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U.S. EX REL. SANTIAGO v. WALLS

United States District Court, Northern District of Illinois, Eastern Division


March 28, 2003

UNITED STATES OF AMERICA EX REL. FABIAN SANTIAGO, B-79716, PETITIONER,
v.
JONATHAN R. WALLS, WARDEN, RESPONDENT

The opinion of the court was delivered by: Milton I. Shadur, Senior United States District Judge.

MEMORANDUM

This Court's most recent (January 24, 2003) memorandum in this action placed on hold, pending the United States Supreme Court's decision in Clay v. United States, Dkt. No. 01-1500, the motion to dismiss that had been filed by respondent Warden Jonathan Walls. Although Clay did not pose in direct fashion the issues presented by the Warden's motion, the then-expected imminence of that decision suggested prudence in waiting to see whether anything said there might cast light on the matters before this Court.

On March 4 the Clay decision came down (71 U.S.L.W. 4155). Its discussion was limited to the includability of the time for seeking certiorari in fixing the date when a judgment of conviction becomes final (thus starting the one-year limitations clock ticking under 28 U.S.C. § 2255*fn1 for federal prisoners, just as it does under Section 2244(d)(1) for state prisoners seeking federal habeas relief. Nothing in the discussion in Clay provides added insight as to the controlling issues here.

It therefore appears that the Warden's motion to dismiss is well taken:

1. After the May 4, 1999 date of finality of the direct appeal by petitioner Fabian Santiago ("Santiago") from his state court conviction (a date that takes into account the time within which he could have sought, but did not seek, certiorari) and before the August 9, 1999 filing of his state court post-conviction petition, 97 days ran on the one-year time clock.
2. Between the June 22, 2001 date on which the Illinois Appellate Court rejected Santiago's appeal relating to his post-conviction petition and the May 2, 2002 filing date of his Section 2254 petition here, another 314 days elapsed.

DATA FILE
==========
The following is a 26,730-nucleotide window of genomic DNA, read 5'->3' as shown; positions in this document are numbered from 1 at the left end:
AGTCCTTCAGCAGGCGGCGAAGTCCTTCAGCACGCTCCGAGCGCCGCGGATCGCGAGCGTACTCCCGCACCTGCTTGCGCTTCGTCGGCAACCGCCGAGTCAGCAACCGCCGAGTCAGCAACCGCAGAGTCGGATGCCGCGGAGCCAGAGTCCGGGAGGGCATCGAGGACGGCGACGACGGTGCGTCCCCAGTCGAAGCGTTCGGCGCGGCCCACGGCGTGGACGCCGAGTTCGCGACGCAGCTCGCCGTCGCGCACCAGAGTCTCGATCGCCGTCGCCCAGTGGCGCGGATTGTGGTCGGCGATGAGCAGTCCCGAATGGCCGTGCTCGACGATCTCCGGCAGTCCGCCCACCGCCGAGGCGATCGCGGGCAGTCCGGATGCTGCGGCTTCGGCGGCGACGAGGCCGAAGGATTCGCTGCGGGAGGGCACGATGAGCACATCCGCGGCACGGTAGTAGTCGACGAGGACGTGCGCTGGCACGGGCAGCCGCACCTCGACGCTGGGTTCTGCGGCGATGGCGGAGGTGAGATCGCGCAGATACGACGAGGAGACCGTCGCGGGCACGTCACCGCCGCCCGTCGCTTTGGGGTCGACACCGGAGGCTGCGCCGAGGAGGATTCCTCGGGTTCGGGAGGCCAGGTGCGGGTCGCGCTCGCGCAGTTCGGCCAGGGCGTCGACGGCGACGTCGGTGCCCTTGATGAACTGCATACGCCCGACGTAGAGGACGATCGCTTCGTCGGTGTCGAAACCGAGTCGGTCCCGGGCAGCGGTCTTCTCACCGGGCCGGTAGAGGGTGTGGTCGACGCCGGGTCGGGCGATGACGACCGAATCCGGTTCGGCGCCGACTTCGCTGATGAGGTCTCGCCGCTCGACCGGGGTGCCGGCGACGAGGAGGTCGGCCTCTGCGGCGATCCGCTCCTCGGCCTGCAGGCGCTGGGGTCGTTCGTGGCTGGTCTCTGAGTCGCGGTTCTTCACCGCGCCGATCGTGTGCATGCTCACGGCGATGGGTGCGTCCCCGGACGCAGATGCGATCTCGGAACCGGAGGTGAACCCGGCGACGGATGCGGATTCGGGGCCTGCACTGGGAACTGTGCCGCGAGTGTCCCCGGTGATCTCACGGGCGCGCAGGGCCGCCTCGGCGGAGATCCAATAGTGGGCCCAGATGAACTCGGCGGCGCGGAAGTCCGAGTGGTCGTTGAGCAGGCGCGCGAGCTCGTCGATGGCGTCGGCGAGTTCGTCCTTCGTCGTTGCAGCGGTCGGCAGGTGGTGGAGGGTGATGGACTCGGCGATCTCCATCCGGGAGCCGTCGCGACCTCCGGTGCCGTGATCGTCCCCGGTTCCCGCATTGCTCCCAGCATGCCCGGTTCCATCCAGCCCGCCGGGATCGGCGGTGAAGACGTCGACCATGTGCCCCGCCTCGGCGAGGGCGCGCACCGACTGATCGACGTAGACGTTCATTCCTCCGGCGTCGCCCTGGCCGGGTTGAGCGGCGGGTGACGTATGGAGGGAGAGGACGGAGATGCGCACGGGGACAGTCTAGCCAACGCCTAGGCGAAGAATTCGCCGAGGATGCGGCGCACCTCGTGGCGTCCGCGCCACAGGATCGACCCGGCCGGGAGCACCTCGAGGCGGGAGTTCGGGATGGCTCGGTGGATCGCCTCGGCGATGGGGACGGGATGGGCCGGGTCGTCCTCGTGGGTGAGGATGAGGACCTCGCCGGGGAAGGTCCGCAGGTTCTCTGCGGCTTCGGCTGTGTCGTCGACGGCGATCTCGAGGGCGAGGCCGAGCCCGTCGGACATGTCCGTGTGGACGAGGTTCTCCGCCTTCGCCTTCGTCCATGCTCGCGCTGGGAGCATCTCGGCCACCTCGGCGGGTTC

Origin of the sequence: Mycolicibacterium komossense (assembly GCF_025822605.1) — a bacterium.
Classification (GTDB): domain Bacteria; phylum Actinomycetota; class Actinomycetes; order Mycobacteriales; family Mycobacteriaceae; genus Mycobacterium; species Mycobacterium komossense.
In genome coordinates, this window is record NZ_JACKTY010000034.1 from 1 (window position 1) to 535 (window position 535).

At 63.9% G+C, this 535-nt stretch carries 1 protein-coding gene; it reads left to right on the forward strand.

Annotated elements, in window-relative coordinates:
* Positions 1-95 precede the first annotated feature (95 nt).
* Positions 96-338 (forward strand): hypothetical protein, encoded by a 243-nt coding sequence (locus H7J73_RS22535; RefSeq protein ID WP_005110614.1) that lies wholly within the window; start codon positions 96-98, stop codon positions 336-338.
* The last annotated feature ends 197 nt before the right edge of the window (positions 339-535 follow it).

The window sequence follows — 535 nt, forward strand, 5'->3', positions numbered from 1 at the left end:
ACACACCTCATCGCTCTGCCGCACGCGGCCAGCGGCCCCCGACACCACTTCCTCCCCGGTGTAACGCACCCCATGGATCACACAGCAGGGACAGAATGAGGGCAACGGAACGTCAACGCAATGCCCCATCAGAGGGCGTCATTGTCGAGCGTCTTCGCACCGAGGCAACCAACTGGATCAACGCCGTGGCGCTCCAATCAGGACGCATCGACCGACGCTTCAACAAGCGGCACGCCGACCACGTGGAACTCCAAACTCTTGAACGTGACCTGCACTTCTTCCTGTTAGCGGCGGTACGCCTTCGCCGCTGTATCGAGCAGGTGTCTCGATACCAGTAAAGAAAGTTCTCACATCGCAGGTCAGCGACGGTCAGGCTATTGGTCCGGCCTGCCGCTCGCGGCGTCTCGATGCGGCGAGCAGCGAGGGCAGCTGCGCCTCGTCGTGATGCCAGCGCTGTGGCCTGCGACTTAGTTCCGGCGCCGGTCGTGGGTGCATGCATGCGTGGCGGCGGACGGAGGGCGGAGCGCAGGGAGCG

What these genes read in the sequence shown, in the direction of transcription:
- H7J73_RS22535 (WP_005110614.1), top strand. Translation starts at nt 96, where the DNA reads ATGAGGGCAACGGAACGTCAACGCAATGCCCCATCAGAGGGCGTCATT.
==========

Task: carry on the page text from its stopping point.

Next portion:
That second calculation does not credit Santiago for any time within which he could have sought, but did not seek, further review of the Appellate Court's turndown — a matter controlled by our Court of Appeals' decision in Gutierrez v. Schomig, 233 F.3d 490 (7th Cir. 2000) as to when a post-conviction application is "pending" for purposes of the Section 2244(d)(2) tolling provision.*fn2

What has been said here would ordinarily call for the granting of Warden Walls' motion and the dismissal of Santiago's petition and this action. But up to now Santiago's able appointed counsel, James Graham, Esq., has not been afforded an opportunity to address the issue dealt with here. Accordingly attorney Graham is granted leave to file in this Court's chambers on or before April 15, 2003 (with a copy to be transmitted to respondent's counsel) an appropriate filing on the subject of timeliness. In that respect, it should of course be understood that if attorney Graham sees no arguable avenue of escape for Santiago, he is at liberty to follow the path marked out by Anders v. California — without feeling any need to elaborate on the analysis advanced by Warden Walls' counsel or stated in this memorandum.


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